For most of us, the only time we give our air conditioner any thought, is when it suddenly fails, and leaves you in a muggy, unbelievably hot house. When this happens, you’ll rush to find an HVAC company to come to your home, and hope they provide a quick & easy fix. However, sometimes these “quick & easy fixes” can’t actually be completed easily, quickly, or even cheaply. In fact, sometimes the HVAC company can’t come out AT ALL, because during the dog days of summer, many more poor souls are also experiencing the same exact thing. This extreme surge in demand means that ultimately, not every single customer can be helped during these peaks. This is why we highly recommend planning your air conditioner replacement – but what exactly does this mean, and what is the process?
When it comes down to it, the best time to replace your air conditioner or HVAC system is before the summer or winter surge, so early-mid spring or fall. During this time, HVAC companies typically have less demand right before temperatures rise or plummet. It’s also better to replace it whenever the cost to replace your aging HVAC system is more feasible than multiple larger repair bills.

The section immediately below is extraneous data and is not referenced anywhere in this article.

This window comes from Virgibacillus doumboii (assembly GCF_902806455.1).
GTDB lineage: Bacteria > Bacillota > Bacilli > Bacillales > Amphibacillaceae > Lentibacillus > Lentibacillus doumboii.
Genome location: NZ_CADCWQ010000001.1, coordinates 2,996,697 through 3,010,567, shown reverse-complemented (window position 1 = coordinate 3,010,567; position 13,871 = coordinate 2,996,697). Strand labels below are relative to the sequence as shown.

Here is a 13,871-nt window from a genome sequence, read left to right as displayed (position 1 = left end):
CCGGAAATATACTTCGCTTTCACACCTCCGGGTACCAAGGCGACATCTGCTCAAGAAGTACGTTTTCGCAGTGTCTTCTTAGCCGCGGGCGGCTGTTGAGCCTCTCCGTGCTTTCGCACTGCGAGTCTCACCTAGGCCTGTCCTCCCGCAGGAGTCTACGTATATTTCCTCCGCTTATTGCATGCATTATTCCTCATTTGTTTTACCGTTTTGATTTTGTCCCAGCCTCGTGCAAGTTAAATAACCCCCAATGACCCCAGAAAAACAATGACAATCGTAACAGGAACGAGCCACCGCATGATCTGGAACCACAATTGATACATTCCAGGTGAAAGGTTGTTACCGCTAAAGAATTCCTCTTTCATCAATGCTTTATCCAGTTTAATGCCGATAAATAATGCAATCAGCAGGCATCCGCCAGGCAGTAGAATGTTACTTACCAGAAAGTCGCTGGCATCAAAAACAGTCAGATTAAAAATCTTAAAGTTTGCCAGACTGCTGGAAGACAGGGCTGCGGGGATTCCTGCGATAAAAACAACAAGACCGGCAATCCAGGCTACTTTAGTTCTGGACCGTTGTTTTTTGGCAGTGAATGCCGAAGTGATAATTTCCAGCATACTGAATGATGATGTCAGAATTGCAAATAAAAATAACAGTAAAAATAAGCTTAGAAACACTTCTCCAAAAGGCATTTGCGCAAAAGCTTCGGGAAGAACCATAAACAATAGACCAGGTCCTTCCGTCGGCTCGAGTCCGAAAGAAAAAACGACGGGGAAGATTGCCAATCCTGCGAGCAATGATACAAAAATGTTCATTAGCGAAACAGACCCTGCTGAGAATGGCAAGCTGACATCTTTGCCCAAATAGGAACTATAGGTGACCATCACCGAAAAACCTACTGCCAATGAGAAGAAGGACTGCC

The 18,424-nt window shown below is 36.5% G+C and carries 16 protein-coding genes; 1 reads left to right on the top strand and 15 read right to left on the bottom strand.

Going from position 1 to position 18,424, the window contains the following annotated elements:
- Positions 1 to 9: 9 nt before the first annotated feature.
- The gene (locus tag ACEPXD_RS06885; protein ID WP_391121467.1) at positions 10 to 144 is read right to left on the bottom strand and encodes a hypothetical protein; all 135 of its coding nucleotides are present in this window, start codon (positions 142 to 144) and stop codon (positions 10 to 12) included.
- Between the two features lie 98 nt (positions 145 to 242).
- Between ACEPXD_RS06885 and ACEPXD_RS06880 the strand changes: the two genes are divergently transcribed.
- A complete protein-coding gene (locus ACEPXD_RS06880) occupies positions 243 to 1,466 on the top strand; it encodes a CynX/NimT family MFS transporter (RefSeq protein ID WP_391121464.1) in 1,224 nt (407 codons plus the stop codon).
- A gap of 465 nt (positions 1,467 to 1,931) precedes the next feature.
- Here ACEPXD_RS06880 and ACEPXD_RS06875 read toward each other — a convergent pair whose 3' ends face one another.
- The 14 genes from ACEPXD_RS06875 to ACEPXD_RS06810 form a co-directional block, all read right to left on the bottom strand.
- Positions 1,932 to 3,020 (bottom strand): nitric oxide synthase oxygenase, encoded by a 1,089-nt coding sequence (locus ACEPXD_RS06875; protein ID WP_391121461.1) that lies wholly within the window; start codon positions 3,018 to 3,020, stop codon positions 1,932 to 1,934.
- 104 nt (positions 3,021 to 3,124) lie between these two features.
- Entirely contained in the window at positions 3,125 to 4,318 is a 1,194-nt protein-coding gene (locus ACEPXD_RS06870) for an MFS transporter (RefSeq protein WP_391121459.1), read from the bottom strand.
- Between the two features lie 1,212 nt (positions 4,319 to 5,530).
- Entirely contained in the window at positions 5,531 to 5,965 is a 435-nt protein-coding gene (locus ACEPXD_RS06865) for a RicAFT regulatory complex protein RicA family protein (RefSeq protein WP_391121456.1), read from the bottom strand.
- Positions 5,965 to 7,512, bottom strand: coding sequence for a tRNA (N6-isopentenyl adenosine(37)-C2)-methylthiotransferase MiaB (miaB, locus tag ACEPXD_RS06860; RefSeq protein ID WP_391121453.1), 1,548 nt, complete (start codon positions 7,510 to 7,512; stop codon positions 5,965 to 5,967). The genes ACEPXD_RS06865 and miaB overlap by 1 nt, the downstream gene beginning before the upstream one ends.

Due to logistical problems compounding over the last few years, HVAC equipment and parts have become more and more scarce as the demand for them increases. Manufacturers and logistics companies are struggling to meet this rising demand, and the result has been that many companies and customers across the country are left without ETAs on new equipment, or have been left waiting weeks or even months for parts to arrive.